If you decide to ask for the cash, at least be honest.

In that sense, am I entitled to ask for the fare or is there something that I'm missing in this equation?

You are entitled to ask for anything. You may not be entitled to get it.

The part you are missing is that you think you "have to lie". No, you don't.

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    Very well said esp the part on the sick leave and the compensation. Can't agree more on it being more of a policy issue than an ethical issue since I can resolve it by asking the company. Thanks a lot for your insight! – pokrface Nov 17 '16 at 22:02
  • Without a doubt, there's never been a confusion about lying - it defeats the whole purpose of my question since one of the points was to know if I'm misunderstanding anything or these perks can be provided in an alternative way. The allowance part, though, I'll have to sit down with the HR and discuss it directly. – pokrface Nov 19 '16 at 14:57
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In terms of ethics, no. You want something that you won't use for it's intended purpose. You can rationalise all around this as much as you want, but that's what it boils down to.

Whether or not you are entitled to it is another matter that you should take up with the company. Quite possibly there is a floating amount in the budget for fares that you may be able to get some of even though you're not flying.

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    Ask the company straight forward. The air fare is part of the employment package, maybe it can be converted into something else. – Mindwin Nov 17 '16 at 20:21
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What you need to do is talk to HR and find out what they think about the situation.

The positive possibility: When you signed your contract, the company agreed to pay you the price of the cheapest return ticket to your home country once a year. They are not paying more if your flight is more expensive, and they pay if you don't go. In that case its ethical, legal and fine in every way to take the money.

The negative possibility: When you signed your contract, the company agreed to refund the cost of your (actual) return flight to your home country once a year. If you don't fly, they don't pay. If you ask for the money without flying, that would be fraudulent, with possibly very expensive consequences.

That's why you have to talk to HR, to find out which one it is. And they should know that you are not flying, or you put yourself at an extreme risk.

  • I hope it's the former :) I'll sit down with the HR and discuss it. Thanks for providing your insight! – pokrface Nov 19 '16 at 15:00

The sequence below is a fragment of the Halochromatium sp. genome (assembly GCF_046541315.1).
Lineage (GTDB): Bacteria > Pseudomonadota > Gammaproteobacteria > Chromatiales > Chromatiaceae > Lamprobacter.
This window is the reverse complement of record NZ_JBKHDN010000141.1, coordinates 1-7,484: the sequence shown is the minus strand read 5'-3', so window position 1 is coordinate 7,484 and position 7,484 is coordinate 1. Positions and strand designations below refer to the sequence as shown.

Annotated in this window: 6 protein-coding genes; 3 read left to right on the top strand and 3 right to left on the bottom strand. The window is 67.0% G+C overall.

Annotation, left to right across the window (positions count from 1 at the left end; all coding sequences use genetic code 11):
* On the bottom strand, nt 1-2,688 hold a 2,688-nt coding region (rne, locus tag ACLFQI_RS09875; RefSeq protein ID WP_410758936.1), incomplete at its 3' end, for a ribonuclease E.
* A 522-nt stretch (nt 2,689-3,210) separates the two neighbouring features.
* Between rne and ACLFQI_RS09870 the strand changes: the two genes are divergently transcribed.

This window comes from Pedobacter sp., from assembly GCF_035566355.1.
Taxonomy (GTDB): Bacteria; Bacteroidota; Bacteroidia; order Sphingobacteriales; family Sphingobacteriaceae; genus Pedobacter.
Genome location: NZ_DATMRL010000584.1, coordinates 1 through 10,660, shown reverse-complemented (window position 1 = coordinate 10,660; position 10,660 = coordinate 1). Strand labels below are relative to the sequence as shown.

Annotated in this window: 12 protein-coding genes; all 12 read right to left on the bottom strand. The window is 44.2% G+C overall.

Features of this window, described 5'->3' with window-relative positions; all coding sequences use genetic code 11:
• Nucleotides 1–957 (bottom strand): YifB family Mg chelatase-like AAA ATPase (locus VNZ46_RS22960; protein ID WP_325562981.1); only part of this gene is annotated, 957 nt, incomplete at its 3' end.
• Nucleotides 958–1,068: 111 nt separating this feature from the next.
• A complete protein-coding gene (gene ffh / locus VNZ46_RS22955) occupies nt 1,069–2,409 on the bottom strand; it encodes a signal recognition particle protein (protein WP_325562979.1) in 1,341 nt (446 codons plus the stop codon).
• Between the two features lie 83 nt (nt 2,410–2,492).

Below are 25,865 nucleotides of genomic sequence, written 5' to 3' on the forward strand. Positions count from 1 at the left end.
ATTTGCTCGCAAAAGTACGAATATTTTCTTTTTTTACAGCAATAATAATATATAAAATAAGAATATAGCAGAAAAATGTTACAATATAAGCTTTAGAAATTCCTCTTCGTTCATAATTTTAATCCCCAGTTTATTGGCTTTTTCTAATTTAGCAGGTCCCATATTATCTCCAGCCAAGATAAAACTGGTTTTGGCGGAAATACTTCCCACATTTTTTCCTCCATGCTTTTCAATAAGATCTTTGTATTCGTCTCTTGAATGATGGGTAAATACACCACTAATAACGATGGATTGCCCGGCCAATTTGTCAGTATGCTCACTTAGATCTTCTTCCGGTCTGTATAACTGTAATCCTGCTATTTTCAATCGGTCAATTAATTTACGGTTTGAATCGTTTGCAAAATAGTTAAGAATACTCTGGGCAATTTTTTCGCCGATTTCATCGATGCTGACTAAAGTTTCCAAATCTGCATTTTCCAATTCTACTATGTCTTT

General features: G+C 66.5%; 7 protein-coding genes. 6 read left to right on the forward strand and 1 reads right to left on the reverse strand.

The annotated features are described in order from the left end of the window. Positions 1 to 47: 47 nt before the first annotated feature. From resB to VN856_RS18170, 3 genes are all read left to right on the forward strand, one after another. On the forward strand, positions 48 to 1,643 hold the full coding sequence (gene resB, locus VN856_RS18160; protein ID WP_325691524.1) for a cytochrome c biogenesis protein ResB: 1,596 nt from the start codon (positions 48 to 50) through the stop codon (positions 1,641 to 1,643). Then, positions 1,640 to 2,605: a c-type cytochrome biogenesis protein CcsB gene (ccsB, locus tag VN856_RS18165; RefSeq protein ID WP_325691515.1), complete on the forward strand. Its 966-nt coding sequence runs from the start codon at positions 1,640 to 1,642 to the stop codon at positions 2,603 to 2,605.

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I think it is both unethical and certainly illegal. False statement could lead to termination of your job or at best you will lose your trust.

The question is why is your company giving you refund for flights. My company will refund glasses and I have also heard about refunding bicycles. It serves some legitimate purpose. Moreover, employees can propose their own rules. If you think that current policy of refunding flight fare doesn't make sense ask about it but do not cheat.

  • Companies who post employees overseas sometimes include airfare "home" each year. – Resigned Nov 17 '16 at 17:57
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Only if you are above board and get it "in lieu of" the ticket and the company knows about it. Otherwise it's fraud and/or theft by deception. Very illegal and very unethical.

Discuss this with your manager, explain that you are not traveling, and ask if you can receive some other compensation, if you must.

I would advise against trying to get any additional money from the company, however, as they may see it in a very dim light. Be very careful and certainly do not take money for something you will not buy.

  • Asking them directly seems like a more reasonable approach to me as well! Not comfortable with the idea of taking something under false pretenses. I was so far concerned with the ethical aspect, but how is it illegal though? Could you elaborate on that a bit please? – pokrface Nov 17 '16 at 22:05
  • @pokrface It could be pursued as either theft by deception or fraud. Now, whether or not you'd be prosecuted for it is another matter, but it is certainly unethical and illegal. – Richard Says Reinstate Monica Nov 18 '16 at 13:09